This section presents the evaluation of the proposed method on several challenging videos.

Evaluation criteria

There are several ways to measure clustering quality: intrinsic methods (by measuring the proximity of elements inside a cluster and the proximity between clusters) and extrinsic methods that use manual ground truth classification.

As shown by Amig ó et al. [30], there are many ways to extrinsically evaluate clustering involving different quality measures, such as good and bad pair counting, purity, entropy measures, etc.

We propose an evaluation measurement based on purity and inverse-purity. We define estimated clustering as clustering obtained by a clustering algorithm, as opposed to ground-truth clustering manually achieved by a human expert. Moreover, the purity is called estimation purity (EP) and the inverse-purity ground-truth purity (GTP).

Assuming estimated clustering of all the detections, EP and GTP are defined as follows (cf. Figure 4):

where D is the number of detections, GT={GT_{
j
}} the ground-truth clustering, and E={E_{
k
}} the estimated clustering. The higher the EP, the less there are covering errors. We refer to a covering error when a cluster includes the faces of different people.

it shows the proportion of well-represented detections (i.e., it measures the fact that there are few people represented by multiple estimated clusters).

Considering the case of a single cluster gathering all the detections:

we see that the minimum purities are not zero, but constants depending only on the number of detections and the largest cluster in the ground truth. To compare the various clustering algorithms, we made some changes to have the minimum of EP and GTP at 0.

The closer both EP and GTP are to 1, the better the clustering. So, we use an F-measure of EP_{
n
} and GTP_{
n
} to represent the quality by a single number between 0 and 1:

This measure is used in our experiments to compare the estimated clustering with the ground-truth clustering.

Experiments

Dataset

The experimentation dataset is based on Additional files 1, 2, 3, 4, 5 and 6. Some figures are given in Table 1.

Additional file 1: Video 1. (AVI 8 MB)

Additional file 2: Video 2. (AVI 2 MB)

Additional file 3: Video 3. (AVI 2 MB)

Additional file 4: Video 4. (AVI 7 MB)

Videos (Additional file 1: Video 1, Additional file 2: Video 2, Additional file 3: Video 3, Additional file 4: Video 4, and Additional file 5: Video 5) constitute a challenging dataset because of the fast crossing and direction variation of pedestrians, and also the small size of detected faces (materials provided with this article contain these five videos). Video 6^{a} is part of a dataset built to evaluate the detection of abandoned baggage systems in Advanced Video and Signal Based Surveillance Conference. The frame rate of videos Additional file 1: Video 1, Additional file 2: Video 2, Additional file 3: Video 3 and Video 6 is 25 frames per second and 13 frames per second for videos Additional file 4: Video 4 and Additional file 5: Video 5. To extract faces, we use the classic Viola–Jones [31] face detector implemented in OpenCV library. For all the videos, detections are rather small (from side 30 to 60 pixels) compared to the face recognition. It is close to the smallest face we can detect with the OpenCV implementation. Figure 5 shows the face images obtained from the face detector with our dataset.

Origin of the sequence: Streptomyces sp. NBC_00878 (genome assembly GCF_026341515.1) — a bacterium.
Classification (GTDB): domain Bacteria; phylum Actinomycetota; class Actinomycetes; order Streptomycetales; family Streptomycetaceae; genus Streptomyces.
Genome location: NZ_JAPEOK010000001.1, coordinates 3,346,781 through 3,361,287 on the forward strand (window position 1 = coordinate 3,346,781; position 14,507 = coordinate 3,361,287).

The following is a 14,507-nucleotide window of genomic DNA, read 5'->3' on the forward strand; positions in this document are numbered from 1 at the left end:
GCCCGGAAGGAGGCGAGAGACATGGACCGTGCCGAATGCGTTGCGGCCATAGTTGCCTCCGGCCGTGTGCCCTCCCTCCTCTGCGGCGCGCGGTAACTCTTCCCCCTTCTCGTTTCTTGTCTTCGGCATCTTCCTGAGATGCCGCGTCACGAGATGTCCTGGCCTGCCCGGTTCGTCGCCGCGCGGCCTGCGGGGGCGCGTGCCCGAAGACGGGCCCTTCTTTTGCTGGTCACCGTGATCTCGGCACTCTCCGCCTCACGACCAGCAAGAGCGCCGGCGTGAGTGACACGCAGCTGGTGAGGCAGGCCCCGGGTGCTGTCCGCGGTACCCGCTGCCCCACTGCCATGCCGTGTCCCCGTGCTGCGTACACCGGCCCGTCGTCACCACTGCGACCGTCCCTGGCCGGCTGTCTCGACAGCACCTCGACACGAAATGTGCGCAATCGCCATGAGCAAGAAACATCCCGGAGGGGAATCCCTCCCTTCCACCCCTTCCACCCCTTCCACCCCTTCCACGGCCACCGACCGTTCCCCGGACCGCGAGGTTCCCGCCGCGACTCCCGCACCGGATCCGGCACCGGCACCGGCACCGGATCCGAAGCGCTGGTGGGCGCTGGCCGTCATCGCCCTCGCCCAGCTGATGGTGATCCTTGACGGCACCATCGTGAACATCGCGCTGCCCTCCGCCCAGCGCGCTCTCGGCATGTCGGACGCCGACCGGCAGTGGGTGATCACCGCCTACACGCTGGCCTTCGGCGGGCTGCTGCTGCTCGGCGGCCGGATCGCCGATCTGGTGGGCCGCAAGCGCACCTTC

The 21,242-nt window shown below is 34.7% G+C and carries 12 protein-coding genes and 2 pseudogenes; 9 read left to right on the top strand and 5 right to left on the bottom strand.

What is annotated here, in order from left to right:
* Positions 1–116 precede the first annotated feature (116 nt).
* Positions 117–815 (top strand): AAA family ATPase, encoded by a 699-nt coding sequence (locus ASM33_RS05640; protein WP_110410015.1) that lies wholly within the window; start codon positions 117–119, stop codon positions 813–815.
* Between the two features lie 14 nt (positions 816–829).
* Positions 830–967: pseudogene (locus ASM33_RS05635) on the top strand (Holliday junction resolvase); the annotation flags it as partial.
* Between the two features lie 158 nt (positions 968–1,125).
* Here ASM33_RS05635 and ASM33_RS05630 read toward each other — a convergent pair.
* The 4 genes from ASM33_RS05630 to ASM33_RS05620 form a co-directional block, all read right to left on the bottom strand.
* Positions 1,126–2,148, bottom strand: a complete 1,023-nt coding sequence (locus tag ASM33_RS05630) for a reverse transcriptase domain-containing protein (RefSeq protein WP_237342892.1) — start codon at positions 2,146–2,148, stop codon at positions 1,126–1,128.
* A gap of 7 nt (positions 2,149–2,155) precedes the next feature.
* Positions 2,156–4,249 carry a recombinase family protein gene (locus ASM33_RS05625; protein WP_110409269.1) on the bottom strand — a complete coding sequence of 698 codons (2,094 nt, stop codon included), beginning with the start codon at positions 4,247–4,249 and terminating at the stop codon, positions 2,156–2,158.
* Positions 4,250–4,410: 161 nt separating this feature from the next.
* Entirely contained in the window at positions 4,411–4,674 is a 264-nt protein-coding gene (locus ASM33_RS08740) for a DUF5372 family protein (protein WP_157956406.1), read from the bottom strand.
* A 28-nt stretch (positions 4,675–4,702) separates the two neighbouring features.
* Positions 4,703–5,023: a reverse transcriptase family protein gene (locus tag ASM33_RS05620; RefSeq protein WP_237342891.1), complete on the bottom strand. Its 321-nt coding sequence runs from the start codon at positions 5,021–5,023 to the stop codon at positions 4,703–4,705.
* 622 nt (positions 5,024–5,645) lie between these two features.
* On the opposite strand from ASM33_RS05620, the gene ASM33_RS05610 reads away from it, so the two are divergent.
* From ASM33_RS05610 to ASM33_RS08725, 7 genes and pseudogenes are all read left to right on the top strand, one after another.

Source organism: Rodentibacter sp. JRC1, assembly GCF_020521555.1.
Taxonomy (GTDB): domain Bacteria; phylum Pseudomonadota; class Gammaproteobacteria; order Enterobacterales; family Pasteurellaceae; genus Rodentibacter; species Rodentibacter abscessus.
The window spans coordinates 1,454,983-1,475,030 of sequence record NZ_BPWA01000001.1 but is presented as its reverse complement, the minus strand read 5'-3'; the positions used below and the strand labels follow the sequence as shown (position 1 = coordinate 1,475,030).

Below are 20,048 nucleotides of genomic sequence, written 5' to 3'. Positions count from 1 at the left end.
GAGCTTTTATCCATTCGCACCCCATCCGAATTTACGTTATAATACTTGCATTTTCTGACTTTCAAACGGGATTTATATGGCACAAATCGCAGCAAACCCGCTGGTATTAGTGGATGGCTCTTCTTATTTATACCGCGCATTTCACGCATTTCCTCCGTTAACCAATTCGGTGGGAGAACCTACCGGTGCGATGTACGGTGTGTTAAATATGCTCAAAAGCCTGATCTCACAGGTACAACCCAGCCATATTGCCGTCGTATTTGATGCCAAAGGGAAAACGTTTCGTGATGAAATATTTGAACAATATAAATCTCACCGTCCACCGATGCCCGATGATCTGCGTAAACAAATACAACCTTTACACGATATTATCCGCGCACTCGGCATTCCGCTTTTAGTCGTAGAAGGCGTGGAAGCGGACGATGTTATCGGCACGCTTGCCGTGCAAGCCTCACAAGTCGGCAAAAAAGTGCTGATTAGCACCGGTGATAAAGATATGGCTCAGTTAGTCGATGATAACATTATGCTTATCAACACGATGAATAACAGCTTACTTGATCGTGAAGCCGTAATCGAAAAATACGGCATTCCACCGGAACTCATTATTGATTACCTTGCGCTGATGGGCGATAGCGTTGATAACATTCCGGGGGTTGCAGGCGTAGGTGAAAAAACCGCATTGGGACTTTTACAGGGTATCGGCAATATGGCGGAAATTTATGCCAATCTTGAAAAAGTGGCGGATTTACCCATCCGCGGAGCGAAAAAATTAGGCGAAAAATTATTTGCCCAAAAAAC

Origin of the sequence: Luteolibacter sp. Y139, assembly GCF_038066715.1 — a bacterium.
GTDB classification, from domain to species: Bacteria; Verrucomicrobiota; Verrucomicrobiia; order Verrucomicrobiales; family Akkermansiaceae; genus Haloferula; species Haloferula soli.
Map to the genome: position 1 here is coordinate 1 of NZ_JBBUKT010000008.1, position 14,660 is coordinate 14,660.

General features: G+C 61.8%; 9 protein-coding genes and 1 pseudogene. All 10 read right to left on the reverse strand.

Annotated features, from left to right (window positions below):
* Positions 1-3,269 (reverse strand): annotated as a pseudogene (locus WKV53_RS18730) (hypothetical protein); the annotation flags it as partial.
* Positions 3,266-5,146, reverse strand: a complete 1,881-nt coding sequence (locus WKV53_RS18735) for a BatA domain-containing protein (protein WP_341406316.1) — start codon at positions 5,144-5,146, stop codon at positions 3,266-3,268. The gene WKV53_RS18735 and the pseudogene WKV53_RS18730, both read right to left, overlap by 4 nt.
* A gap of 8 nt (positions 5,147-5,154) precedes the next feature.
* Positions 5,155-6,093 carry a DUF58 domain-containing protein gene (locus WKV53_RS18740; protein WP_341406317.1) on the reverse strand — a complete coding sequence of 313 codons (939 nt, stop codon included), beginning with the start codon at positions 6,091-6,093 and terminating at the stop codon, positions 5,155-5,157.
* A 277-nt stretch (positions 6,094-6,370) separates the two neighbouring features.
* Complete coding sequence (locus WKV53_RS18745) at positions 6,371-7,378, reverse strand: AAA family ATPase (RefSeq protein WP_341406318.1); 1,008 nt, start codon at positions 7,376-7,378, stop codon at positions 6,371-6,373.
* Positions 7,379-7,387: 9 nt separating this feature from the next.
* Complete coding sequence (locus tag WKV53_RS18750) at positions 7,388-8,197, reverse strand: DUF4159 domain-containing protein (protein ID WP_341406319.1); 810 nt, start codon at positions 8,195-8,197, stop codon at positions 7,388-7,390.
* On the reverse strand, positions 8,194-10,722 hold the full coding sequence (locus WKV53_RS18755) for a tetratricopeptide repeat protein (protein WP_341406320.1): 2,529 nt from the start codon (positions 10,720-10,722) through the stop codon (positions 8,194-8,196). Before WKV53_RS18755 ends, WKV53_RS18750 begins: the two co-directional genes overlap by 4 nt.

The ground-truth clustering is made by hand by classifying all the detections, with a cluster for each people passage, plus a false positive cluster. Figure 6 shows some video screen-shots of our dataset.

Experimental procedures

In the following experiments, we compare the clustering stage in the MAP framework with two generic clustering methods using the same dissimilarity matrices. The first one is the hierarchical clustering with single-link, and the second one is a relatively new method based on affinity propagation between elements [22–24].

Then, we compare different movement dissimilarities: one based on optical flow, another with forward and backward tracking, and the last one with just the pixel distance between detections. We also present some results showing the impact of the skin color term P_{
f
} in detection appearance likelihood.

Results

Performance of the MAP clustering method

Table 2 compares the clustering stage of our MAP clustering method to hierarchical clustering and affinity propagation clustering. It shows the best F-measures observed for the three algorithms, using the same dissimilarity measure. For the movement dissimilarity, we use the one based on optical flow measure. Optimized F-measures are found by varying parameters which impacts the number of clusters. These parameters are dissimilarity cutting threshold for the hierarchical method, global preference parameter for affinity propagation, and P_{
e
} for our method.

Results show that MAP clustering leads to better performances than the two other clustering methods. We can also see that hierarchical clustering outperforms affinity propagation. This is probably due to the fact that hierarchical clustering (with single-link) often suffers from the chain effect. In our case, the chain effect is not so problematic, mostly because one detection has high affinity with two other detections: one in previous frames the other in the next frames. This naturally gives clusters a chain shape. Affinity propagation selects exemplars in each cluster, so the clusters are grouped around exemplars. This cluster structure is not as suited to our application as the chain one.